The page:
Billionaire, Peter Theil, Shares His Wisdom at Harvard Business School
It was kind of ironic that Peter Thiel, who gives $100,000 to young entrepreneurs to forgo college, spent yesterday afternoon in front of a packed house at one of the world’s most prestigious universities… Harvard Business School. What was he doing there? Was he looking to recruit more college students away from the Ivy League? Unlikely, as the real agenda behind his visit was to promote his upcoming book “Zero to One.”
HBS Professor Bill Sahlman sat down with Theil who is a Co-Founder of PayPal, first outside investor of Facebook (which ultimately landed him ~$1B), Co-Founder of the Founders Fund, and Founder of the Thiel Fellowship, which essentially provides young aspiring entrepreneurs $100,000 to attack their business ideas instead of going to college. Here’s what the fellowship is all about as described in their words:
“The Fellowship brings together some of the world’s most creative and motivated young people, and helps them bring their most ambitious projects to life. Thiel Fellows are given a grant of $100,000 to focus on their work, their research, and their self-education while outside of university… Rather than just studying, you’re doing.”
Thiel describes the origin of and story behind the book, “Zero to One,” with the following:
“In 2012 I taught a class at Stanford called Computer Science 183: Startup, in which I told my students what I know about the world and how to change it. Blake Masters, then a law student at Stanford, took detailed notes on the class and posted them online. People read and discussed them widely, on the Stanford campus, and even in the New York Times.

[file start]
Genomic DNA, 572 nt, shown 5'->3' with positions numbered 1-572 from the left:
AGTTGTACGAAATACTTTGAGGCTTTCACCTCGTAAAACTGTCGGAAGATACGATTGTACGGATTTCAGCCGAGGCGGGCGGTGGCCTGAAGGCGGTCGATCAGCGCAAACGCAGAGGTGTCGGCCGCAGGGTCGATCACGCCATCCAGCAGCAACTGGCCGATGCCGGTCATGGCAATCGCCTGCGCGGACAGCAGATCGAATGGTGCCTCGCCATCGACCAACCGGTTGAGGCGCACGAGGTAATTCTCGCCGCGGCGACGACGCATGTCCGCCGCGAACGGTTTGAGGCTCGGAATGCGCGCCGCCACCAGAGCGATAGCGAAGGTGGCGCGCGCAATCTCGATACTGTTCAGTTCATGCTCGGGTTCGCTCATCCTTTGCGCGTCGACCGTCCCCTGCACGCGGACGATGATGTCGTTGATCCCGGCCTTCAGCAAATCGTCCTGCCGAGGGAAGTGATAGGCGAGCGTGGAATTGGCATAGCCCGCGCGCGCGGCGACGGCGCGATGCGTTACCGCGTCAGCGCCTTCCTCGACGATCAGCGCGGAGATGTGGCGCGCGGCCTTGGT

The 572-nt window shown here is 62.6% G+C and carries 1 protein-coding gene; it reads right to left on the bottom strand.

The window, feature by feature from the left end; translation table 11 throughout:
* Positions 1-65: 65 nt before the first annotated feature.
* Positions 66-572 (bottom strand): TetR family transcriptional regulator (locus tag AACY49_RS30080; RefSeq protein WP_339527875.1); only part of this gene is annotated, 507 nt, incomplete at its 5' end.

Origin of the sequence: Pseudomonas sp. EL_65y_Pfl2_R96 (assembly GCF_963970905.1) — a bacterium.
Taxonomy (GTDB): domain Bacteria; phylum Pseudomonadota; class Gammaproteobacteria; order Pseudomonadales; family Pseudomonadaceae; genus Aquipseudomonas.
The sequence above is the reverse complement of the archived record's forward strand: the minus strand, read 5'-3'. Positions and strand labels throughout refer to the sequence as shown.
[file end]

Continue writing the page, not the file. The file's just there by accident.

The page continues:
Blake’s notes captured the excitement in the room, but there’s no reason why the future should happen only at Stanford, or in college, or in Silicon Valley. To start a wider conversation, we have refined and expanded on the best ideas from the class to make a richer, fresher, more readable text. Zero to One is about learning from Silicon Valley why and how the most valuable businesses in the world are the ones that solve problems in new ways rather than competing on well-trodden paths. We hope you enjoy and profit from it.”
The HBS Rock Center for Entrepreneurship sponsored the event that followed a standard Q&A between Sahlman and Thiel, followed by some text-in questions from the audience.
A few insights and opinions from Thiel stood out to me:
* You are better off with founders who are bad at business, than having people with business knowledge without any vision.
* When you enter a large market with vast competition, you might as well open a restaurant.
* He doesn’t believe we are in a bubble.
* Airbnb is the next $100B company. (He’s an investor). When Sahlman asked who in the room has used the online accommodations site, almost everyone raised their hand.
* Too much emphasis is put on “luck.”
Surprisingly, education wasn’t discussed at length. Thiel did say he would push charter schooling and, of course, is big on experiential learning. While discussing MOOC’s, Thiel said Harvard shouldn’t worry as much as they do… Sahlman quickly let him know Harvard is NOT worried.
Another interesting tidbit on the education front was Thiel’s thoughts about group projects, saying the workload is actually less intensive and doesn’t really help gain the true team experience one would hope.
Then there was the topic of failure.
Thiel says, “the value of failure is highly overrated. Every death is a tragedy, not some educational thing.” Adding, “it’s a preposterous myth we tell ourselves.”
At this point, I found myself wishing for a more open forum or even debate platform. If Thiel fully backs experiential learning, many would say that going through an entrepreneurial journey is the ultimate learning / business experience.
In fact, Mark Twain is quoted on Thiel Fellowship home page: “I have never let my schooling interfere with my education.”
Entrepreneurs of all walks of life have made it to high levels of success with varying strategies and opinions. I feel the failure topic is often discussed, and Thiel’s view of it was one I hadn’t heard, at least not that firmly.
Perhaps I’ll have to pick up “Zero to One” to get his full thoughts on this and many other intriguing topics.